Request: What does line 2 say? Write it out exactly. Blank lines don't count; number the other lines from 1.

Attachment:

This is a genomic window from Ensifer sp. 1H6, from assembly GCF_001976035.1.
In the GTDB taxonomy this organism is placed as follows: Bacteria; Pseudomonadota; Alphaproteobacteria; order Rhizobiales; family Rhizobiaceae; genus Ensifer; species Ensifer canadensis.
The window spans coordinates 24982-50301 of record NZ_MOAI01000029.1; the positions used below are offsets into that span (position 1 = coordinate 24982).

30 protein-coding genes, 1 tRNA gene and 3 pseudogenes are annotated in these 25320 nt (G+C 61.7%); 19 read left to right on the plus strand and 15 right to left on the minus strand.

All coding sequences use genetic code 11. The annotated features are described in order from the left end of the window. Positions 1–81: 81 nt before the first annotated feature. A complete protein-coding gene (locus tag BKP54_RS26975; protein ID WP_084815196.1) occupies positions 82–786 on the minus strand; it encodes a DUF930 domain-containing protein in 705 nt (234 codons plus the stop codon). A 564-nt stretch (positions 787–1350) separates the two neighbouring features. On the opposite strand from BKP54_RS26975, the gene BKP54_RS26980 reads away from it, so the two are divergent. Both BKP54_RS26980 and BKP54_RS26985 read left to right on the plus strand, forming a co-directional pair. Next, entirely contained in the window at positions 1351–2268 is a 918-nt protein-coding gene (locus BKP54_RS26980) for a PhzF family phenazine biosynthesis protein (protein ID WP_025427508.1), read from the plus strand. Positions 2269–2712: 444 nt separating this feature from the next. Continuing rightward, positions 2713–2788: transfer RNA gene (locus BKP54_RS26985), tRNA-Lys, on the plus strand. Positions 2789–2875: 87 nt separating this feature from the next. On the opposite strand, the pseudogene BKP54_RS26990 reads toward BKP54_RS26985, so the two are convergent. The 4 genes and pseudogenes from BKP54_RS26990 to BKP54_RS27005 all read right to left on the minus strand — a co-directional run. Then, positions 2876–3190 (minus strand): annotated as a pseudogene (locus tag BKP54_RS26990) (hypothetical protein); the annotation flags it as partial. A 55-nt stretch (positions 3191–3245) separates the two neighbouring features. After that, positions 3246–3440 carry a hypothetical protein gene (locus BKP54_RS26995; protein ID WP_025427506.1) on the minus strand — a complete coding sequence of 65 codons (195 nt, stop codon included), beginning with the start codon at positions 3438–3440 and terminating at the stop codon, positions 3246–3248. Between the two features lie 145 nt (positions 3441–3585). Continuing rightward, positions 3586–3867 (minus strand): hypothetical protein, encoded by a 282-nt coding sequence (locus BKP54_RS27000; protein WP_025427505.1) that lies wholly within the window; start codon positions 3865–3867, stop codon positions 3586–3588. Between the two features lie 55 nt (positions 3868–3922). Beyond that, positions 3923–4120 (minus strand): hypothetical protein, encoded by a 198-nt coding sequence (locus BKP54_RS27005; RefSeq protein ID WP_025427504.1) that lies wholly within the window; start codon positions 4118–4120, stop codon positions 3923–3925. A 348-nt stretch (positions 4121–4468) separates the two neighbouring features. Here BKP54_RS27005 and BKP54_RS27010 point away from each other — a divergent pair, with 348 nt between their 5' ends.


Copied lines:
In the GTDB taxonomy this organism is placed as follows: Bacteria; Pseudomonadota; Alphaproteobacteria; order Rhizobiales; family Rhizobiaceae; genus Ensifer; species Ensifer canadensis.